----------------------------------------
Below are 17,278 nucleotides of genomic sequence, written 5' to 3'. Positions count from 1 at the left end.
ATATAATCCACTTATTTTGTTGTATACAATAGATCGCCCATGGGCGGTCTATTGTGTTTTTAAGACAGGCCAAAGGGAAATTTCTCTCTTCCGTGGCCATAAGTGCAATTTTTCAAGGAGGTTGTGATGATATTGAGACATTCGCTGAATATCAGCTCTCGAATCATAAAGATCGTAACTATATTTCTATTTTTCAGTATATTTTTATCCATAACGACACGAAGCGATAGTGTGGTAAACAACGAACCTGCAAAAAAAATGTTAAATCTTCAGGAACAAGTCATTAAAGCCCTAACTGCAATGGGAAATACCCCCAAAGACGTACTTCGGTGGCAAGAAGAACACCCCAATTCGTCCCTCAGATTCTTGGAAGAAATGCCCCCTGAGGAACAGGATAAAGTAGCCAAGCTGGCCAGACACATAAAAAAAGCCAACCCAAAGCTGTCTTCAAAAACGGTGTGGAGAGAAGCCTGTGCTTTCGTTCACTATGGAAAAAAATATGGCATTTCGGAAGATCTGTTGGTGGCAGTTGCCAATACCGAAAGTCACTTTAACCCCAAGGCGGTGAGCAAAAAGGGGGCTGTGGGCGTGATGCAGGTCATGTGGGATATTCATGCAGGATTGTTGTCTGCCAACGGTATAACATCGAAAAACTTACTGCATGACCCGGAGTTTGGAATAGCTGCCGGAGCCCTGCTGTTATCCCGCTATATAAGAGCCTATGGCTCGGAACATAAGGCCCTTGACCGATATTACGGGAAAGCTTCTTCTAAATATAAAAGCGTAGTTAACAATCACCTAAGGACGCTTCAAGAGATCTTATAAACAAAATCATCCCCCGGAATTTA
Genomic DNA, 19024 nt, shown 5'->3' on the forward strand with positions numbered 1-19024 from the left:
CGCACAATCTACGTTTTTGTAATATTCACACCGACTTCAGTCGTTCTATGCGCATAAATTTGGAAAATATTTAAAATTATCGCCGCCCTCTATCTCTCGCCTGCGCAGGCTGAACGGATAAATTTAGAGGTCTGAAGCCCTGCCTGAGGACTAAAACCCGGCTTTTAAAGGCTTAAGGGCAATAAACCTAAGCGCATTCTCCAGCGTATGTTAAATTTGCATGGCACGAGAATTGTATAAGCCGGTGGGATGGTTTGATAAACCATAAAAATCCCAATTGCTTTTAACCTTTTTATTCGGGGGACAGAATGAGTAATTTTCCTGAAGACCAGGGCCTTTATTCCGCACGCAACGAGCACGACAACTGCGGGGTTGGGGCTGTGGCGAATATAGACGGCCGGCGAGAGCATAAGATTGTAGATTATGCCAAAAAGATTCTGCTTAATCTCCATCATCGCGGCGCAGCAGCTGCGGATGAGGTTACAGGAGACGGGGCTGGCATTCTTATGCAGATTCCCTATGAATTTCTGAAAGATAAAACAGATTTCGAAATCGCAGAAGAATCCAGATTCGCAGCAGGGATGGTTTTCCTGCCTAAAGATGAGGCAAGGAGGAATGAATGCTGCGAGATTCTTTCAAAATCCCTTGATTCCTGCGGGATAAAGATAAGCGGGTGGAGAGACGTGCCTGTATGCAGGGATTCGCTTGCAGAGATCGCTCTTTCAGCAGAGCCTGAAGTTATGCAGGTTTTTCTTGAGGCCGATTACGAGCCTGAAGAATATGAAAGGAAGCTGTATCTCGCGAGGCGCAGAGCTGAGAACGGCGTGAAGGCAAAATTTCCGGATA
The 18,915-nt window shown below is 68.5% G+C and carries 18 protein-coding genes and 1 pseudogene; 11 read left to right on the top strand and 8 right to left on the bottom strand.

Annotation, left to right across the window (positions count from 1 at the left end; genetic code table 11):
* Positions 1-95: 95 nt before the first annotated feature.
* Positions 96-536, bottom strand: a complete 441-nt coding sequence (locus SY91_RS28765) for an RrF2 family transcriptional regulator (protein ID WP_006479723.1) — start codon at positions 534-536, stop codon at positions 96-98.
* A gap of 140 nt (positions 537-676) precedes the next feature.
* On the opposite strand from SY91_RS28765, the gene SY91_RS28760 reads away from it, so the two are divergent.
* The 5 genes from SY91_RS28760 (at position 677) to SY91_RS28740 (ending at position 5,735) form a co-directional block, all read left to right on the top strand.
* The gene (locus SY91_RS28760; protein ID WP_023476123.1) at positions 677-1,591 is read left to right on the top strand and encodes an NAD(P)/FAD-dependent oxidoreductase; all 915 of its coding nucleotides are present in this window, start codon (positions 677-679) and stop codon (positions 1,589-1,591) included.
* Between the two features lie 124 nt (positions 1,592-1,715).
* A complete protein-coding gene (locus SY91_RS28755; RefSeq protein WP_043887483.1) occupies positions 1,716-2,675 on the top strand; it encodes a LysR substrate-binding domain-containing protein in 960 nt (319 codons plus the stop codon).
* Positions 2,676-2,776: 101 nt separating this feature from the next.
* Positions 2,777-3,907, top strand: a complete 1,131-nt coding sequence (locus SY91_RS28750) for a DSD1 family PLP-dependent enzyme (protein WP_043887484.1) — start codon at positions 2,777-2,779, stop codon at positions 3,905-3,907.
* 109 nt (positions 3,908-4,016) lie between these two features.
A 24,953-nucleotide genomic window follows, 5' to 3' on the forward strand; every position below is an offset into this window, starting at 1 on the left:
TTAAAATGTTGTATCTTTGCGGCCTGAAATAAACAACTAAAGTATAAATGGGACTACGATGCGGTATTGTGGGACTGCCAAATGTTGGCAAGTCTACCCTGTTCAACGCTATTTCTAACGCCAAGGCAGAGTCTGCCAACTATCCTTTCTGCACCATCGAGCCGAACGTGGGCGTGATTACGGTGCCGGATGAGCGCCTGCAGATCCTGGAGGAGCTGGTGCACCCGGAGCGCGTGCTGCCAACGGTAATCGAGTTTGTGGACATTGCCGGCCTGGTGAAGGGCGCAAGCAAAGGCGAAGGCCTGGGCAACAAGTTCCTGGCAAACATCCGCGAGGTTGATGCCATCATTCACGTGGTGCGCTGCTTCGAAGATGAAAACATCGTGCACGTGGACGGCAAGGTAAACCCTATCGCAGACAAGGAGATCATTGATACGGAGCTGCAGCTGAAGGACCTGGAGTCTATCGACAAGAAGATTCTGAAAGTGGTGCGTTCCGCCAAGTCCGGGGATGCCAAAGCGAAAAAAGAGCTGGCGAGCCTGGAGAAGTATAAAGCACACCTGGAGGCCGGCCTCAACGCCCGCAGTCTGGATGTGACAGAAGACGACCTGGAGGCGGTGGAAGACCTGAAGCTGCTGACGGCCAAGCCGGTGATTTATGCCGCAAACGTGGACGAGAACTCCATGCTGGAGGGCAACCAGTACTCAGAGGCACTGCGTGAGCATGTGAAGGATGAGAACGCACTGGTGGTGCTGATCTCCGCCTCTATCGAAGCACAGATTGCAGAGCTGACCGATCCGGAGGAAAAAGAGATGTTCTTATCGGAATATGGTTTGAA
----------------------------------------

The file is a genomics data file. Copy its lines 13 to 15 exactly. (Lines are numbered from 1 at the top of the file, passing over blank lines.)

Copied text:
* Between the two features lie 124 nt (positions 1,592-1,715).
* A complete protein-coding gene (locus SY91_RS28755; RefSeq protein WP_043887483.1) occupies positions 1,716-2,675 on the top strand; it encodes a LysR substrate-binding domain-containing protein in 960 nt (319 codons plus the stop codon).
* Positions 2,676-2,776: 101 nt separating this feature from the next.